• The book ends with a rather chilling one: "He loved Big Brother."
    • Why Did It Have to Be Snakes?: Winston is terrified of rats which is used against him in the most horrible way possible in Room 101.
    • Wicked Cultured: O'Brien.
    • Wide-Eyed Idealist: Poor Winston. Apparently even falling in love is considered wide-eyed idealism in and on itself.
    • Wine Is Classy: Not only do the members of the Inner Party (the political elite of the totalitarian state) get assigned much better dwellings, clothes, food, coffee, chocolate and tobacco than the members of the Outer Party (i.e. the mere White Collar Workers), but also while the members of the Outer Party drink gin (and the blue-collar proles drink beer!), the members of the Inner Party drink... wine, what else?
    • With Us or Against Us: Why "War is Peace" literally works.
    • A World Half Full: The index that Orwell insisted be added to all versions of the novel - the one containing the article explaining Newspeak. This confused a lot of people...until they realized...hey, it's written in the past tense...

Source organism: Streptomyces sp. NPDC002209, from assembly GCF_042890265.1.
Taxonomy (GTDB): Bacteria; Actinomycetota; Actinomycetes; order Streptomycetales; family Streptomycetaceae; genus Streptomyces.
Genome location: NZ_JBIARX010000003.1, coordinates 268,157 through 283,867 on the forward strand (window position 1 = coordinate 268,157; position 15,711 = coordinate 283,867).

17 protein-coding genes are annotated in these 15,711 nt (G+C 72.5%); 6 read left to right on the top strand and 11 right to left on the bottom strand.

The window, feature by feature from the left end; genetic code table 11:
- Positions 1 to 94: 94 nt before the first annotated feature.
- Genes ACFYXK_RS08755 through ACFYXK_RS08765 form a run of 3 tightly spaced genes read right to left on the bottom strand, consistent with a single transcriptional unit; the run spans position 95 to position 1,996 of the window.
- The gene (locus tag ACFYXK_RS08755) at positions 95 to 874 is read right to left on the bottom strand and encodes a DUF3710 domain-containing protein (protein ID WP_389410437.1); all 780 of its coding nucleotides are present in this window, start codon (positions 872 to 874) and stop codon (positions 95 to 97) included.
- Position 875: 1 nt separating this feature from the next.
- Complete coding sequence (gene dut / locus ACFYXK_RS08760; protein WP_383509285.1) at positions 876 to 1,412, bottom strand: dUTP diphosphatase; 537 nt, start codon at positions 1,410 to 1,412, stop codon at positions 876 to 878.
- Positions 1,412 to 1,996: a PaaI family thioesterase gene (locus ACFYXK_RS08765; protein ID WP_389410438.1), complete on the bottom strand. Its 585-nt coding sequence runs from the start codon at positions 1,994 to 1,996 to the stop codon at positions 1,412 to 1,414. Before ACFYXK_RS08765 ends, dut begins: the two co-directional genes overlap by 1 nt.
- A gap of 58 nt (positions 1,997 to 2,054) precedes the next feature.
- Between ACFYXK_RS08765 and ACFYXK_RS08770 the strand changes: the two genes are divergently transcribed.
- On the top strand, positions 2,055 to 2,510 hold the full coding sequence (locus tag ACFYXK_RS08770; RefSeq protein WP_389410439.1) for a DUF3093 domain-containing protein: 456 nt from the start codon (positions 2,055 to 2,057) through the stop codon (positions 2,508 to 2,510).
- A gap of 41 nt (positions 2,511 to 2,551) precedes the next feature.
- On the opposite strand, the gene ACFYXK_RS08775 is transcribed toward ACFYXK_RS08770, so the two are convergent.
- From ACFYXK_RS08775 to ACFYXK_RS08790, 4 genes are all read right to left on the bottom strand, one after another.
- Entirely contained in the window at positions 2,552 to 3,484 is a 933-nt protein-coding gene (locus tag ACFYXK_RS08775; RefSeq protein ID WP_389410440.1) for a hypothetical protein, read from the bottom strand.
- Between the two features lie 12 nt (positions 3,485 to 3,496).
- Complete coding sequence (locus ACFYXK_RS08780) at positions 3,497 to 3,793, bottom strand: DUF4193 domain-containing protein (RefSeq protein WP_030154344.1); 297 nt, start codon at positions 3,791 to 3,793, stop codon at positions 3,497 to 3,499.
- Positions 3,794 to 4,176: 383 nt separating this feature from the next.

• Wrench Wench: Julia, who is a mechanic that works on the automatic writing machines that churn out prolefeed.
    • Xanatos Gambit: Goldstein's Brotherhood seems to be set up by the Party itself in order to identify possible dissidents; either people reject Goldstein and are loyal Party members, or they try to join Goldstein, alerting the Party to their treason. This also has precedent in real life, as the Cheka, forerunner of the KGB, did the same thing in the '20s when the party was cementing its power over everyday life.
    • You Are Worth Hell: This is Winston's attitude about Julia until it's brutally subverted by what happens to him in Room 101.
    • You Cannot Kill an Idea: Subverted. The Party can and does.
    • You Keep Using That Word: Orwell preferred to use precise language when talking politics and didn't really like the (over)use of metaphors because they lost all their meaning and became just another way that thought was restricted. It's doubtful that he'd like the way his name gets thrown around by people today.
      • See also: Politics and the English Language.
      • For any proposed change in government policy, the opposing side will call it "Big Brother" or Orwellian, especially if it has anything to do with collecting information or regulating industry. An explanation is unlikely, a citation of the book even less so.

    We shall meet again in the place where there is no darkness.